Hitler and the Munich Agreement. The Munich Agreement was the final policy of appeasement that showed Hitler he could take over Europe.

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Question 4: The Munich Agreement

        In the 1920s and 1930s, Adolf Hitler began his rise to power. Intent on making Germany become a major national power, Hitler had to overcome the terms that limited Germany’s power in the Treaty of Versailles. Knowing that he could not overcome them through negotiation, Hitler deviously and subtly began to violate the terms of the Treaty of Versailles to restore Germany’s glory. One of the most effective ways Hitler achieved this was by utilizing the antiwar sentiments of the other nations of Europe; countries such as Great Britain and France were devastated by World War 1 and would try to avoid another war at any cost. In 1938, Hitler made an aggressive claim to the Sudetenland in western Czechoslovakia. Leaders from Germany, France, Italy, and Great Britain met in Munich to discuss Hitler’s radical claim, and the Munich Agreement was the result of this conference. As Churchill stated, the Munich Agreement was “a disaster of the first magnitude” (Source D); through the policy of appeasement, the nations of Europe helped Hitler succeed in his quest for dominance, further increasing German ambition and paving the road for World War 2.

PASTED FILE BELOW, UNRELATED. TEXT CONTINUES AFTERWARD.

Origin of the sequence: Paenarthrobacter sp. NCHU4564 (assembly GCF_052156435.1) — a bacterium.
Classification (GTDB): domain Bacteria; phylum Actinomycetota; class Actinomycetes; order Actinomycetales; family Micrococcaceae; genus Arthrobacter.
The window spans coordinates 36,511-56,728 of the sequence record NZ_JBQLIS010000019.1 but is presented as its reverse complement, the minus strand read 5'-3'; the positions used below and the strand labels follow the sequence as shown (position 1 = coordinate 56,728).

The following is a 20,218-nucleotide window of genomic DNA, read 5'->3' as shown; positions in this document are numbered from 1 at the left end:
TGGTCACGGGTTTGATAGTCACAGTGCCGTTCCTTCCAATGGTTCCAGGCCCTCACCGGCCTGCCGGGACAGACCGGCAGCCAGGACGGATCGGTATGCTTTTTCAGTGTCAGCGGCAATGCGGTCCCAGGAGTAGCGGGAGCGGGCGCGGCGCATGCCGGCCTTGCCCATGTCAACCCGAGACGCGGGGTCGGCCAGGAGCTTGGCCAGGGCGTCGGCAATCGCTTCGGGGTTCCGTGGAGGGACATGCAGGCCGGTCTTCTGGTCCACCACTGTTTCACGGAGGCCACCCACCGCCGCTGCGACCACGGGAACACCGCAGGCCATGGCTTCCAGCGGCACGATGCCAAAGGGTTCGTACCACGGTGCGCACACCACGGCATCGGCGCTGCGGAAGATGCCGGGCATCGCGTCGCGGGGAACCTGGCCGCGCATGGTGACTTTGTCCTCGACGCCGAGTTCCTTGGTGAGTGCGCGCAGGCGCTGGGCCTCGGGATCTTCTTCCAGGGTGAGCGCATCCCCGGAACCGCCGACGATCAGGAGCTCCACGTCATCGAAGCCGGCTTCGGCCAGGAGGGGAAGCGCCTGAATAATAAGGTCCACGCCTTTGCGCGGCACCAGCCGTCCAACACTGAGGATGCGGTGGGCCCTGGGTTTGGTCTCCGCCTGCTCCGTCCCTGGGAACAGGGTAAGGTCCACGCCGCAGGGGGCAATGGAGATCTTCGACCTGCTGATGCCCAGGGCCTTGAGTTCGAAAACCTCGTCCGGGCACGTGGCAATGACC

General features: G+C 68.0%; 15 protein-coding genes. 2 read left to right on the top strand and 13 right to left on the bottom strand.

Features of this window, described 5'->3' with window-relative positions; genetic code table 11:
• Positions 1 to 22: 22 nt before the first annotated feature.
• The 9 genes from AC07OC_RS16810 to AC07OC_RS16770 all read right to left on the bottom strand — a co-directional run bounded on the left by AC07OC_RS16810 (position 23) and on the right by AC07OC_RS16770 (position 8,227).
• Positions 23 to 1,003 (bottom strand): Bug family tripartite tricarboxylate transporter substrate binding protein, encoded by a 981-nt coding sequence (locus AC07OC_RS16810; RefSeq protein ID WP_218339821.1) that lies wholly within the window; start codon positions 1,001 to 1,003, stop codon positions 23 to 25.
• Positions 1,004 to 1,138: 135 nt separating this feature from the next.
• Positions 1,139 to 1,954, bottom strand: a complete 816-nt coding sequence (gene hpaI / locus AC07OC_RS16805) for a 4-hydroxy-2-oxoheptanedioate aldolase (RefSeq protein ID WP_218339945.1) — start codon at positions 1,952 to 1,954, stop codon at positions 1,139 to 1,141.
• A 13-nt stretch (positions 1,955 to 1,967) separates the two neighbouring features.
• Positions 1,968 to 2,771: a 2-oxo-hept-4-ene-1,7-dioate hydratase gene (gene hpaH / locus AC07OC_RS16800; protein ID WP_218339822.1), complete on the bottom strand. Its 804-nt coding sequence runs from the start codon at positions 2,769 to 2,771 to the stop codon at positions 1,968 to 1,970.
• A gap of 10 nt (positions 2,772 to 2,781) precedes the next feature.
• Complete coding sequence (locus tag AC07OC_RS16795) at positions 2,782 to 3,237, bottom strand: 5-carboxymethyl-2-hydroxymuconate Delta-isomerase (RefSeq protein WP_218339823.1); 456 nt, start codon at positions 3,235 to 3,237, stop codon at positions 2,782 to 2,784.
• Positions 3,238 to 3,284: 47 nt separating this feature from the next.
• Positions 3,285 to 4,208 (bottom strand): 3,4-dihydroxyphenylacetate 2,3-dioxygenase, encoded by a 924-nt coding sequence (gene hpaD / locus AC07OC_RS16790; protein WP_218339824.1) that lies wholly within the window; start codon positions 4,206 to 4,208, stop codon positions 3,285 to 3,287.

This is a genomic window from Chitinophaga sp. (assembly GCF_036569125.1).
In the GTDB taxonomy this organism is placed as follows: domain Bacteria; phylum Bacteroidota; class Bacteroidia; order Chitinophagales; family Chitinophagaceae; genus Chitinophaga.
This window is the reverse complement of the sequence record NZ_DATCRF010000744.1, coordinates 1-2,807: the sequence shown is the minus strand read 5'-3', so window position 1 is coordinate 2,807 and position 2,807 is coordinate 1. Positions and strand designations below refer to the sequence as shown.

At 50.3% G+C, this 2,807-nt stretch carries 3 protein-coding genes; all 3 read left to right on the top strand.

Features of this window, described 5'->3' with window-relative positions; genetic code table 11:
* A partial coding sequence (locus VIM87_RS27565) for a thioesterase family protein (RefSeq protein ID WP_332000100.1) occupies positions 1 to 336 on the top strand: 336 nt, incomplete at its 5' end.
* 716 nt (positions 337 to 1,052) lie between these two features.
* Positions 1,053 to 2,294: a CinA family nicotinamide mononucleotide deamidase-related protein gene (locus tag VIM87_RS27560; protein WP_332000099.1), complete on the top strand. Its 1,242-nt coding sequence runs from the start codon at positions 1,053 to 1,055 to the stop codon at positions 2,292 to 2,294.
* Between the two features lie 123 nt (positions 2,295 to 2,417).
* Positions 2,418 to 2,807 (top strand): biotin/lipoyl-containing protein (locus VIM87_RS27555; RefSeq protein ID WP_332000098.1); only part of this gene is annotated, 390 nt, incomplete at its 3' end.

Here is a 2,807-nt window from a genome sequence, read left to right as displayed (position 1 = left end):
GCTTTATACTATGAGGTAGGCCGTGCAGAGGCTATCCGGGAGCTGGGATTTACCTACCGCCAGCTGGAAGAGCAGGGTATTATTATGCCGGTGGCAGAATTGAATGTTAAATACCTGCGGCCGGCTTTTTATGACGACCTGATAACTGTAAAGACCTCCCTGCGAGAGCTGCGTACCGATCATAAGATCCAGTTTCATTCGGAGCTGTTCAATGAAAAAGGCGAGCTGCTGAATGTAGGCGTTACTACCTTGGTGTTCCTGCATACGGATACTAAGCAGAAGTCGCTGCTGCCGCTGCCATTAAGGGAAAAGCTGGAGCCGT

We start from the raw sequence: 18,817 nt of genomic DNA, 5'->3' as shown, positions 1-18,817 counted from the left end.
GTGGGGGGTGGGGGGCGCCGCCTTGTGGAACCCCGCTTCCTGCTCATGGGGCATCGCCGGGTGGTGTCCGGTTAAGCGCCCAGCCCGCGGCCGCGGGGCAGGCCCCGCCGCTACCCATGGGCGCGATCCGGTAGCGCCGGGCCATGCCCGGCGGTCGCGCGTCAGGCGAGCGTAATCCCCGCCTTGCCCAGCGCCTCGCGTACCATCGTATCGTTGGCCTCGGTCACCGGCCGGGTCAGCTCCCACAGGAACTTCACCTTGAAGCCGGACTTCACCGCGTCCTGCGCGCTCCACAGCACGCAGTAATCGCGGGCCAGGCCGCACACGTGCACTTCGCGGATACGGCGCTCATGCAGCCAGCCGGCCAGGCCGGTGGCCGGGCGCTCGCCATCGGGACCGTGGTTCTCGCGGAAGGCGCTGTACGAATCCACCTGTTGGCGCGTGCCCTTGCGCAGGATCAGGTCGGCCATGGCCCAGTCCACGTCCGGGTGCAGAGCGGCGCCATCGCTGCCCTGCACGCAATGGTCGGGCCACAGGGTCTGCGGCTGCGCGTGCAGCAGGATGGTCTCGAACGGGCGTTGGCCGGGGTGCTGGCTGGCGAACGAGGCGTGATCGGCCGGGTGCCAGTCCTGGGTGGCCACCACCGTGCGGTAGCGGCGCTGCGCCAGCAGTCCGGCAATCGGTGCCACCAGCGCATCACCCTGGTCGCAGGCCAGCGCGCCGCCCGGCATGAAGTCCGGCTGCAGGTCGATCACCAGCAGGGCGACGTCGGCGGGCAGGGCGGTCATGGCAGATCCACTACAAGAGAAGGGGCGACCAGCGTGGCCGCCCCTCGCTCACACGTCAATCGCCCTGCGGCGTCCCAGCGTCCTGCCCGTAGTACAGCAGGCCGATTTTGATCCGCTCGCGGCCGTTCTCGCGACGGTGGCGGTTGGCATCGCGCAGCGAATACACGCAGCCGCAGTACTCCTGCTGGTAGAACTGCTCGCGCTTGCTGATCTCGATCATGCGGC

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        Fearful of starting another war, Great Britain and the other nations of Western Europe engaged in the policy of appeasement. Appeasement is when one nation pacifies another by giving in to the other one’s demands. Source A shows the passive nature of the British. Chamberlain was willing to let Germany exert its influence on weaker countries as long as war was prevented at the time. In 1937, Great Britain allowed Germany to militarize the Rhineland. Then, in March of 1938, Great Britain and France allowed Germany to unify with Austria. Finally, on September 28, 1938, Great Britain, Italy, and France ...

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